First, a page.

While the amended bill does not clearly disclose the theory of the pleader, the facts alleged are sufficient to support an action upon the implied contract. The assumption of the duties of directorship in any corporation is an agreement honestly and diligently to direct the business of the corporation. The statute requires that each director of a national bank take an oath that he will, "so far as the duty devolves on him, diligently and honestly administer the affairs of such association, and will not knowingly violate or willingly permit to be violated any of the provisions of this title." 12 USCA § 73. By the relationship, fortified by the oath, he agrees with the stockholders and creditors that he will honestly and diligently administer the bank's affairs. The amended bill alleges facts which, if true, are a breach of that agreement. It has been expressly held that the liability of a director is ex contractu. Cooper v. Hill (C.C.A. 8) 94 F. 582, 587; Boyd v. Schneider (C.C.A. 7) 131 F. 223; Curtis v. Phelps (D.C.N.Y.) 208 F. 577; Bates v. Dresser (D.C. Mass.) 229 F. 772; Benton v. Deininger (D.C.N.Y.) 21 F.2d 659; Orth v. Mehlhouse (D.C. Minn.) 36 F.2d 367. It has been uniformly held that the action survives the death of the director, without reference to state statutes of survival, and that interest is recoverable. Bates v. Dresser, 251 U.S. 524, 40 S. Ct. 247, 64 L. Ed. 388, and cases cited. While the measure of the obligation is that of ordinary care and prudence, the obligation arises from the implied agreement, and not alone by failure to exercise such care. We conclude that the three-year statute of limitations is applicable to both grounds of liability alleged.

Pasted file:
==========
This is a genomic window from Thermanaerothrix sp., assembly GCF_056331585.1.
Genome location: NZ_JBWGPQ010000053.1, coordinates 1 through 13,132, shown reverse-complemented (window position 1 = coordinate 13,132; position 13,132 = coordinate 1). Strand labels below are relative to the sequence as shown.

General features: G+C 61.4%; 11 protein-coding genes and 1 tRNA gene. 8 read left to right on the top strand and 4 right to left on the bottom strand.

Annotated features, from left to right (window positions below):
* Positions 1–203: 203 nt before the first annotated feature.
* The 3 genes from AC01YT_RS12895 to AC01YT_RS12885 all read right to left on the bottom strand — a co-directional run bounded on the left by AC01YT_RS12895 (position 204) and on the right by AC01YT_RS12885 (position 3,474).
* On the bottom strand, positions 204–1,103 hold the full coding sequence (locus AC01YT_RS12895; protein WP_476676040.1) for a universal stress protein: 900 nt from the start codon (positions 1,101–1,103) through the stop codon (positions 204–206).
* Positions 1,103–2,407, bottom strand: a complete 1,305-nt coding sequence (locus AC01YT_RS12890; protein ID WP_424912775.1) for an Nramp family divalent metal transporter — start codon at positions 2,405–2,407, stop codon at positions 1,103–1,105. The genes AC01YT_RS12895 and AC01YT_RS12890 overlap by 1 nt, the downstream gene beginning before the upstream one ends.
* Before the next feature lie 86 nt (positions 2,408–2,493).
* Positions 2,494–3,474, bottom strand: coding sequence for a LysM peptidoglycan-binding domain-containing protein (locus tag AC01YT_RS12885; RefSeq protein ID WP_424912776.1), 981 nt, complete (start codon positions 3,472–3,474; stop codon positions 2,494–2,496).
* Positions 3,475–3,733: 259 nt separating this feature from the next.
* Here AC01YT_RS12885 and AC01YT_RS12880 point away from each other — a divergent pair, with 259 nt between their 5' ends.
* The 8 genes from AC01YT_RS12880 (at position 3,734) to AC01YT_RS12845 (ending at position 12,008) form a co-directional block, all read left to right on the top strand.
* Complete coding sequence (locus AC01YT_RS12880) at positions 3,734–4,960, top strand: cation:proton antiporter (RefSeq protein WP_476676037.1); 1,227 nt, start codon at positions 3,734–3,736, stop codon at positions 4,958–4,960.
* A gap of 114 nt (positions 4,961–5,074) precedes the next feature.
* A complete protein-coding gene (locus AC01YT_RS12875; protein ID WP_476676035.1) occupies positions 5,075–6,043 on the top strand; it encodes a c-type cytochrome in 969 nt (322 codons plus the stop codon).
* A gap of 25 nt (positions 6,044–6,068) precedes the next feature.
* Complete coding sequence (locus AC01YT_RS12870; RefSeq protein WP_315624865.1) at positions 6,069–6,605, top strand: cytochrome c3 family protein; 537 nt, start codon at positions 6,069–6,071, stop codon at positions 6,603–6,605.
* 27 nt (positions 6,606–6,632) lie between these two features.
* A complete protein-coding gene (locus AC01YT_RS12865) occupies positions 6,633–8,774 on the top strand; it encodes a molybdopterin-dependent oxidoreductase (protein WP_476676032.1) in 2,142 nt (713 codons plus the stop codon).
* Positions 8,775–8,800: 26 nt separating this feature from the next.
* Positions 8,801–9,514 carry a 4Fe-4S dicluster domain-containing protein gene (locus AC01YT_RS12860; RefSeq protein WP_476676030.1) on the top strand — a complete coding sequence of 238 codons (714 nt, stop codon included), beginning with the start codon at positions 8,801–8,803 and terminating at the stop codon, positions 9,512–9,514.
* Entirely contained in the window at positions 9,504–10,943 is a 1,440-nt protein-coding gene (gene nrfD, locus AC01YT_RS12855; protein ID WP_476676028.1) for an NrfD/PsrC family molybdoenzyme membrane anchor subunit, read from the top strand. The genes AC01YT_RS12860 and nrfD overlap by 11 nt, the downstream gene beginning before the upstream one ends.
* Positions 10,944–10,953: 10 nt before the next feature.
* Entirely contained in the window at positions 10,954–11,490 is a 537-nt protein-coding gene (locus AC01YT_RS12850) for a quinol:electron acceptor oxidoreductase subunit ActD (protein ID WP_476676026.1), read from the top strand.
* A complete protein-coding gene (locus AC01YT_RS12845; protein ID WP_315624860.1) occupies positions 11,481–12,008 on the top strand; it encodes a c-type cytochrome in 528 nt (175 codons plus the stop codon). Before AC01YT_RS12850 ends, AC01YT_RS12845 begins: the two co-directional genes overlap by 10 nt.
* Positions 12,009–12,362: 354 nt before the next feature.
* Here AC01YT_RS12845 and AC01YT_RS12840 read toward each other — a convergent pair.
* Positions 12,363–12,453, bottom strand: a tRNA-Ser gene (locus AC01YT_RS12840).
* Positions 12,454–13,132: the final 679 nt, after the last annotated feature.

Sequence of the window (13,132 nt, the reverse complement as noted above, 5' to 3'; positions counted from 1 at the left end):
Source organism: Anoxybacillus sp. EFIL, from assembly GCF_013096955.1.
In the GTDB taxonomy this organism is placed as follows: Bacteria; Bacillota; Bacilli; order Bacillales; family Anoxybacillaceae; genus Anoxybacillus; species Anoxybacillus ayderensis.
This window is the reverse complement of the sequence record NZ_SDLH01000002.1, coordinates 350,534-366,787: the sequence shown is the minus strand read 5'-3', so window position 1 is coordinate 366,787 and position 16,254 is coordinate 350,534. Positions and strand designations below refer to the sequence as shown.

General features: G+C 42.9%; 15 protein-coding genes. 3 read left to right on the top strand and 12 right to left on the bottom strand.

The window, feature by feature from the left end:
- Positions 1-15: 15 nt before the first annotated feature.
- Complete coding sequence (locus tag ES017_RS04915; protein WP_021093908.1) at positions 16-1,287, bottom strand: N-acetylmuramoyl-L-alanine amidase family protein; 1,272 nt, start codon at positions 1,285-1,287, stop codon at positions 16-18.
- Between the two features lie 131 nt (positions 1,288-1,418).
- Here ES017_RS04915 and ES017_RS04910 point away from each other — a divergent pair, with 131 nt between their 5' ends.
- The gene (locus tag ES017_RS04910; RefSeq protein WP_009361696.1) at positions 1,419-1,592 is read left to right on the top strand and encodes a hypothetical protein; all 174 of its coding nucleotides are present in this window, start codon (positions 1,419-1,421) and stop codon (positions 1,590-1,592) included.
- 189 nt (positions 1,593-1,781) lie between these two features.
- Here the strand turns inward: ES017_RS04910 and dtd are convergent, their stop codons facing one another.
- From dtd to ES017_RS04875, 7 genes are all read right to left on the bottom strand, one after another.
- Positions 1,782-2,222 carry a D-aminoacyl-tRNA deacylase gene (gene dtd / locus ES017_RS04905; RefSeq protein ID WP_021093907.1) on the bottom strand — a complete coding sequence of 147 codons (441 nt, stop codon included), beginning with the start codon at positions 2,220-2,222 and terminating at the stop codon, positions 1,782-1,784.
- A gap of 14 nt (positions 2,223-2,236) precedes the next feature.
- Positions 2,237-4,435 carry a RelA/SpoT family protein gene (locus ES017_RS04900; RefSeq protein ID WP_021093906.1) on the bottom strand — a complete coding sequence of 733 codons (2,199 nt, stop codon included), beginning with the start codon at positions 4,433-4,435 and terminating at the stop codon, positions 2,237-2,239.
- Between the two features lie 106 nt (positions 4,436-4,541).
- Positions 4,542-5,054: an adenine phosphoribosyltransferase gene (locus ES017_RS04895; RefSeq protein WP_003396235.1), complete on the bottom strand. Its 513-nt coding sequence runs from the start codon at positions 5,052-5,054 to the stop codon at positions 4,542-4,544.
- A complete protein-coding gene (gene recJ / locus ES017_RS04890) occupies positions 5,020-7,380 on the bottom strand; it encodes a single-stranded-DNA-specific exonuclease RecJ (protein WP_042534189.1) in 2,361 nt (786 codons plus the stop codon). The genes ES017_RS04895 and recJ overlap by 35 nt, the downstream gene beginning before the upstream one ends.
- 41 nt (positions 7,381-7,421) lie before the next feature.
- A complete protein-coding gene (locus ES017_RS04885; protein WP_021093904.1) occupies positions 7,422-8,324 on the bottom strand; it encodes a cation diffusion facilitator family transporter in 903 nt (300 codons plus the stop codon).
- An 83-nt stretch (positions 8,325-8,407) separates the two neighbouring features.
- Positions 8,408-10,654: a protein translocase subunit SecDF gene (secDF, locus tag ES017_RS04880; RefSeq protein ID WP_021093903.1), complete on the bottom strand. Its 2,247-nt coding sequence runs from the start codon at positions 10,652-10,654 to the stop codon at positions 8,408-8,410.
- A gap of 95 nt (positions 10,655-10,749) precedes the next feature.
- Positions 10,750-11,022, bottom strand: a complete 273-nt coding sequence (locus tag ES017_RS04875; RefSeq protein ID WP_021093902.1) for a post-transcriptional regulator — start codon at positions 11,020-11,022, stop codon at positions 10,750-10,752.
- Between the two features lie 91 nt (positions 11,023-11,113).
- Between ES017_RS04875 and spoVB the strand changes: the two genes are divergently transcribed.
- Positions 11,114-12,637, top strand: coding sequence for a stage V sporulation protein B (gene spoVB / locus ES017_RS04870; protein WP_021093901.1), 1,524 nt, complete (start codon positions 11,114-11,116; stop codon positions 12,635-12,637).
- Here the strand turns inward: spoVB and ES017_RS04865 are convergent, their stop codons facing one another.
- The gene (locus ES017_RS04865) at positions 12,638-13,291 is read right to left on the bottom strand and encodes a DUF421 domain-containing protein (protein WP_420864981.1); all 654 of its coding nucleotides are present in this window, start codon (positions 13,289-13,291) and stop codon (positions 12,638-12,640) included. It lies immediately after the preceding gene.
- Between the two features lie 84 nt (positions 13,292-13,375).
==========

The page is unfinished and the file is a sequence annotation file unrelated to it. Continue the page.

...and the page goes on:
The statute of limitations commenced to run when the bank parted with the money loaned. Corsicana Nat. Bank v. Johnson, 251 U.S. 68, 86, 40 S. Ct. 82, 64 L. Ed. 141. The appellant seeks to recover, notwithstanding, for losses occurring to the bank prior to May 21, 1922, on the theory that the appellees concealed their derelictions; that all of the directors were involved, and that they could not be expected to cause the bank to sue themselves. Appellant therefore contends that the statute did not commence to run until the receiver was appointed in 1923, and that therefore none of the claims is barred. The authorities are not in entire accord upon the question. See note appended to Ventress v. Wallace, 111 Miss. 357, 71 So. 636, L.R.A. (N.S.) 1917A, p. 980. The late Judge Sanborn dealt exhaustively with the point in Cooper v. Hill (C.C.A. 8) 94 F. 582. There the officers and directors expended the bank's money in operating a mine, contrary to law. But the books of the bank disclosed the transactions, and there were no overt acts of concealment, nor any charge of a conspiracy of silence among the directors. The plaintiff claimed that the statute did not run until the derelictions were in fact discovered. But the court held that the officers were not trustees of an express trust, and might invoke the statute of limitations; that, since the derelictions were not accompanied by intentional misrepresentations, and their acts were not concealed from the stockholders, creditors, or employees, the statute was a bar as to all expenditures prior to the statutory period. In Curtis v. Connly, 257 U.S. 260, 42 S. Ct. 100, 101, 66 L. Ed. 222, the action was in equity by a receiver of a national bank against its directors for losses sustained by illegal dividends and improvident loans. The state statute had run. The receiver contended that the case was within an exception in the state statute to the effect that, where the existence of the cause of action was concealed, by actual misrepresentation of the wrongdoer, time did not begin to run until actual discovery. The Supreme Court denied the claim, saying in part: